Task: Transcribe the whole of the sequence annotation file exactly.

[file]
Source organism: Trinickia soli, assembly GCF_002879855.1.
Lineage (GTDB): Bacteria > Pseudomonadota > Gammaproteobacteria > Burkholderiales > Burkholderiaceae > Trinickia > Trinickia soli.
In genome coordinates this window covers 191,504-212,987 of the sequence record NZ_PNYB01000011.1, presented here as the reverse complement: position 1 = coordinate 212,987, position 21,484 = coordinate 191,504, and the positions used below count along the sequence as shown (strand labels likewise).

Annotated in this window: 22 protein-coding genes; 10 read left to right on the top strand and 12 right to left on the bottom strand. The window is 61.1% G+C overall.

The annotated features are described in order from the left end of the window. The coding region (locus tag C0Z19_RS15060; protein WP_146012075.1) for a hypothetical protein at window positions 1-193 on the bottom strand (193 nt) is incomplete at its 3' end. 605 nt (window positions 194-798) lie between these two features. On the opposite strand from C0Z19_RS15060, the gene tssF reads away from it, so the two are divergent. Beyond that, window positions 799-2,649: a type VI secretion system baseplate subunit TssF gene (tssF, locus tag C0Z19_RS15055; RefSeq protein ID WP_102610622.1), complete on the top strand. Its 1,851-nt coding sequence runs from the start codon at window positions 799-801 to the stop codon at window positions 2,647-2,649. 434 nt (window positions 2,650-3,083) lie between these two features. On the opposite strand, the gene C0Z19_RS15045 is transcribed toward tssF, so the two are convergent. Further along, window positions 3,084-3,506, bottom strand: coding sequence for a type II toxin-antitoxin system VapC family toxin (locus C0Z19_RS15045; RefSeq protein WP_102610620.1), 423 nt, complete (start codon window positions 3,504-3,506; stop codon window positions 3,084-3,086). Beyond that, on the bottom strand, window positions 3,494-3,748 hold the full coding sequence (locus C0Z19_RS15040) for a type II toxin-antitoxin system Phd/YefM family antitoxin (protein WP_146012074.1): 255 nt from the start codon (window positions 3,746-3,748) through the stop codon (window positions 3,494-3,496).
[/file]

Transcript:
Source organism: Trinickia soli, assembly GCF_002879855.1.
Lineage (GTDB): Bacteria > Pseudomonadota > Gammaproteobacteria > Burkholderiales > Burkholderiaceae > Trinickia > Trinickia soli.
In genome coordinates this window covers 191,504-212,987 of the sequence record NZ_PNYB01000011.1, presented here as the reverse complement: position 1 = coordinate 212,987, position 21,484 = coordinate 191,504, and the positions used below count along the sequence as shown (strand labels likewise).

Annotated in this window: 22 protein-coding genes; 10 read left to right on the top strand and 12 right to left on the bottom strand. The window is 61.1% G+C overall.

The annotated features are described in order from the left end of the window. The coding region (locus tag C0Z19_RS15060; protein WP_146012075.1) for a hypothetical protein at window positions 1-193 on the bottom strand (193 nt) is incomplete at its 3' end. 605 nt (window positions 194-798) lie between these two features. On the opposite strand from C0Z19_RS15060, the gene tssF reads away from it, so the two are divergent. Beyond that, window positions 799-2,649: a type VI secretion system baseplate subunit TssF gene (tssF, locus tag C0Z19_RS15055; RefSeq protein ID WP_102610622.1), complete on the top strand. Its 1,851-nt coding sequence runs from the start codon at window positions 799-801 to the stop codon at window positions 2,647-2,649. 434 nt (window positions 2,650-3,083) lie between these two features. On the opposite strand, the gene C0Z19_RS15045 is transcribed toward tssF, so the two are convergent. Further along, window positions 3,084-3,506, bottom strand: coding sequence for a type II toxin-antitoxin system VapC family toxin (locus C0Z19_RS15045; RefSeq protein WP_102610620.1), 423 nt, complete (start codon window positions 3,504-3,506; stop codon window positions 3,084-3,086). Beyond that, on the bottom strand, window positions 3,494-3,748 hold the full coding sequence (locus C0Z19_RS15040) for a type II toxin-antitoxin system Phd/YefM family antitoxin (protein WP_146012074.1): 255 nt from the start codon (window positions 3,746-3,748) through the stop codon (window positions 3,494-3,496).